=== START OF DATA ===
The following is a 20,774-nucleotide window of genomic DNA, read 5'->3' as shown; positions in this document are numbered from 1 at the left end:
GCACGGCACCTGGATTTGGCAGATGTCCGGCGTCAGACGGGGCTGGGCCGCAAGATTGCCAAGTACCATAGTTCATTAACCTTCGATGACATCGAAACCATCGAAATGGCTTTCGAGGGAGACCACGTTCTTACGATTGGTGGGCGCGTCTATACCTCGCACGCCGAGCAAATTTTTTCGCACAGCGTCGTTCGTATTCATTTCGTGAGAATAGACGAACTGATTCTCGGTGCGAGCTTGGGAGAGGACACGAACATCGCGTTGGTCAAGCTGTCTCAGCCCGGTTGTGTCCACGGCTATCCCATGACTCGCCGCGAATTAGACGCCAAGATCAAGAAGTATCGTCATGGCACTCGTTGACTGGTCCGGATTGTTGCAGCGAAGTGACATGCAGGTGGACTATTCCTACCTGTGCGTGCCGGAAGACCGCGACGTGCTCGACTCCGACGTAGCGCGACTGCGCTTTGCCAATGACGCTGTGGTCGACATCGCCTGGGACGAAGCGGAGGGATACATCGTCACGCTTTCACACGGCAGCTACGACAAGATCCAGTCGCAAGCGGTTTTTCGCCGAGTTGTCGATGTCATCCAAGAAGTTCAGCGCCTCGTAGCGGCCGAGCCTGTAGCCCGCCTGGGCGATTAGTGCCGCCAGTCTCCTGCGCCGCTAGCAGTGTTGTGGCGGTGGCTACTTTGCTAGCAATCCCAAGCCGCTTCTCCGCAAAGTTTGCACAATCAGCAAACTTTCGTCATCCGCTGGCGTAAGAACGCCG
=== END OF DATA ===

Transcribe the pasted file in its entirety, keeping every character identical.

The following is a 20,774-nucleotide window of genomic DNA, read 5'->3' as shown; positions in this document are numbered from 1 at the left end:
GCACGGCACCTGGATTTGGCAGATGTCCGGCGTCAGACGGGGCTGGGCCGCAAGATTGCCAAGTACCATAGTTCATTAACCTTCGATGACATCGAAACCATCGAAATGGCTTTCGAGGGAGACCACGTTCTTACGATTGGTGGGCGCGTCTATACCTCGCACGCCGAGCAAATTTTTTCGCACAGCGTCGTTCGTATTCATTTCGTGAGAATAGACGAACTGATTCTCGGTGCGAGCTTGGGAGAGGACACGAACATCGCGTTGGTCAAGCTGTCTCAGCCCGGTTGTGTCCACGGCTATCCCATGACTCGCCGCGAATTAGACGCCAAGATCAAGAAGTATCGTCATGGCACTCGTTGACTGGTCCGGATTGTTGCAGCGAAGTGACATGCAGGTGGACTATTCCTACCTGTGCGTGCCGGAAGACCGCGACGTGCTCGACTCCGACGTAGCGCGACTGCGCTTTGCCAATGACGCTGTGGTCGACATCGCCTGGGACGAAGCGGAGGGATACATCGTCACGCTTTCACACGGCAGCTACGACAAGATCCAGTCGCAAGCGGTTTTTCGCCGAGTTGTCGATGTCATCCAAGAAGTTCAGCGCCTCGTAGCGGCCGAGCCTGTAGCCCGCCTGGGCGATTAGTGCCGCCAGTCTCCTGCGCCGCTAGCAGTGTTGTGGCGGTGGCTACTTTGCTAGCAATCCCAAGCCGCTTCTCCGCAAAGTTTGCACAATCAGCAAACTTTCGTCATCCGCTGGCGTAAGAACGCCG